When the Boston Bruins learned they would be without center David Krejci for the foreseeable future, the message to Ryan Spooner was simple:
Now’s your chance. Make the most of it.
He certainly has.
Spooner has been a force since taking Krejci’s spot on the Bruins’ second line, recording at least one point in seven of Boston’s last eight games. The 23-year-old has totaled 11 points over that span, highlighted by his one-goal, two-assist showing in Friday night’s much-needed win over the Buffalo Sabres.
Spooner had a hand in each of the Bruins’ first three goals in the 4-1 victory, which snapped a three-game losing streak and prevented Boston from falling out of the Eastern Conference playoff picture.
“We?ve been on a little bit of a slide here, and we just said that we just have to go out there and play how we can,” Spooner told NESN rinkside reporter Sarah Davis after the game. “We got some pucks to the net, and it worked out for us. It was good.”
That slide has featured far more negatives than positives for the Bruins, but the play of the second line has been a bright spot. The trio of Spooner and wingers Matt Beleskey and Loui Eriksson has combined to produce 22 points in the eight games since Krejci went down, including seven in Friday’s win.
That’s actually an uptick from the eight previous contests, during which Krejci totaled six points, Eriksson added four and Beleskey contributed three.
“(I’m) happy with the way that (Spooner) has taken on that responsibility of losing David and given us a second line that has been pretty good,” Bruins coach Claude Julien told reporters, according to the team.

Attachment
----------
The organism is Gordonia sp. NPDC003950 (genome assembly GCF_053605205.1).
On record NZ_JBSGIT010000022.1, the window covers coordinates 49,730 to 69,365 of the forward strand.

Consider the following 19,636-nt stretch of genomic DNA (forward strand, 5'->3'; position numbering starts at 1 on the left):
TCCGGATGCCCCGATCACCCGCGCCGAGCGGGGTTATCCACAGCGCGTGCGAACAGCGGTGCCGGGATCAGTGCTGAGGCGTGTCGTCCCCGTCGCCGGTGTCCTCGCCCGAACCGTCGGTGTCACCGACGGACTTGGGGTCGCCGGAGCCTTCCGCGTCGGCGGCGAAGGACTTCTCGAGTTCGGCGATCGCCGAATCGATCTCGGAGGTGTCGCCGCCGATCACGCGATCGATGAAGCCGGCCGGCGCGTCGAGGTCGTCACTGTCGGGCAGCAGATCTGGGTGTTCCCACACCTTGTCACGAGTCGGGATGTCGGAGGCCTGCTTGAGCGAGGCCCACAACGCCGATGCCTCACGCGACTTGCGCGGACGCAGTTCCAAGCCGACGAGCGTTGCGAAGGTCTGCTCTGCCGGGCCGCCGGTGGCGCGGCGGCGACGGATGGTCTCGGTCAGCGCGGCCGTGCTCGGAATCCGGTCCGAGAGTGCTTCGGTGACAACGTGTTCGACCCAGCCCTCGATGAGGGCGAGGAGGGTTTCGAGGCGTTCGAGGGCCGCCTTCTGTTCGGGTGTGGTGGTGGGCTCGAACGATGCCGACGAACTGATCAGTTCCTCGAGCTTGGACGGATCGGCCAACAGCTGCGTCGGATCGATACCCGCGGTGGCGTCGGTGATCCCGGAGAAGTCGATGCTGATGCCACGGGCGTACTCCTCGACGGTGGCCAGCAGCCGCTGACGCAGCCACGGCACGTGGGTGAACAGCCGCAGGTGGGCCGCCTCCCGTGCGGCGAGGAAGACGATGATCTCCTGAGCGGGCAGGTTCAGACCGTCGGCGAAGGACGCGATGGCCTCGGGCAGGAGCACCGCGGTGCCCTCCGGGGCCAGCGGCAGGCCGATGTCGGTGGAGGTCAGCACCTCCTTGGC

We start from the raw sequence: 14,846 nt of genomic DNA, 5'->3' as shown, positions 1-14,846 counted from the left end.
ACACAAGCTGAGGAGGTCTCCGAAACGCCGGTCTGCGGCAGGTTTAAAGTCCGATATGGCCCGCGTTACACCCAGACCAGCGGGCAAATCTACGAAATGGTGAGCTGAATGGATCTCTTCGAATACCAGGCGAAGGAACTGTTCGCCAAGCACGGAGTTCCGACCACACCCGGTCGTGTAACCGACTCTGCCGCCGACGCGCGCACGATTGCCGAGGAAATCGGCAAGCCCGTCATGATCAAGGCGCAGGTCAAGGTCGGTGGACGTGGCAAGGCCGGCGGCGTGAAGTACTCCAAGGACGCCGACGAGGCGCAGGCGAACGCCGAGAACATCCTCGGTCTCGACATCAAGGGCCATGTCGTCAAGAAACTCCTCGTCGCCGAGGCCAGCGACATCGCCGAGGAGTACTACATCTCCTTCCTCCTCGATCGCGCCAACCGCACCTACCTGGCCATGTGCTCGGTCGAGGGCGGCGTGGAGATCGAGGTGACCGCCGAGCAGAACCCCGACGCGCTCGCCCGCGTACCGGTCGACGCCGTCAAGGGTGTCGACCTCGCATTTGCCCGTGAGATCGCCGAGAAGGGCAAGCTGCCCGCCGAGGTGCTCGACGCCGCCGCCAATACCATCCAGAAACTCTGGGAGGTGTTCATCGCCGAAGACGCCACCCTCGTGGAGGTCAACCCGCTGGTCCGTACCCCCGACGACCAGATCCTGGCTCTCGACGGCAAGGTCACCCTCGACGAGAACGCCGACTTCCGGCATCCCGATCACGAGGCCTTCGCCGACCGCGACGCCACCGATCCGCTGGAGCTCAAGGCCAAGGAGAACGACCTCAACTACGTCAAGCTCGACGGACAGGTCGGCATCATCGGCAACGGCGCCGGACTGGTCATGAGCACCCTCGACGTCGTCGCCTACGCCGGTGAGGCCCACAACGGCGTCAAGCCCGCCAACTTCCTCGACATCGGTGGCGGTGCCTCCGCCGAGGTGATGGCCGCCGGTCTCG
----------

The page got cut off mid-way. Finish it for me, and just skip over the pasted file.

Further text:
The change from playing between Frank Vatrano and Jimmy Hayes on a nightly basis to centering Beleskey and Eriksson clearly has had a positive effect on Spooner’s production. The fact that one-third of his 33 points this season have come during his eight games as a second-liner is proof of that. And his play in relief of Krejci has been a big help for the Bruins, even if it hasn’t exactly shown in the team’s 3-4-1 record since the injury.
The true measure of Spooner’s growth, however, won’t come until after Krejci returns to the lineup. With Patrice Bergeron locked in as Boston’s No. 1 center, the veteran more than likely will slot back into his usual second-line spot, pushing Spooner down to the third, where he’s spent the bulk of his time this season.
If the latter can continue to produce the way he has once Beleskey and Eriksson no longer are on his wings — as he proved he’s capable of doing during his 10 points-in-six games stretch in early December — it would provide a massive boost for a Bruins team that until recently did not receive much scoring from outside its top-six forwards.
Thumbnail photo via Timothy T. Ludwig/USA TODAY Sports Images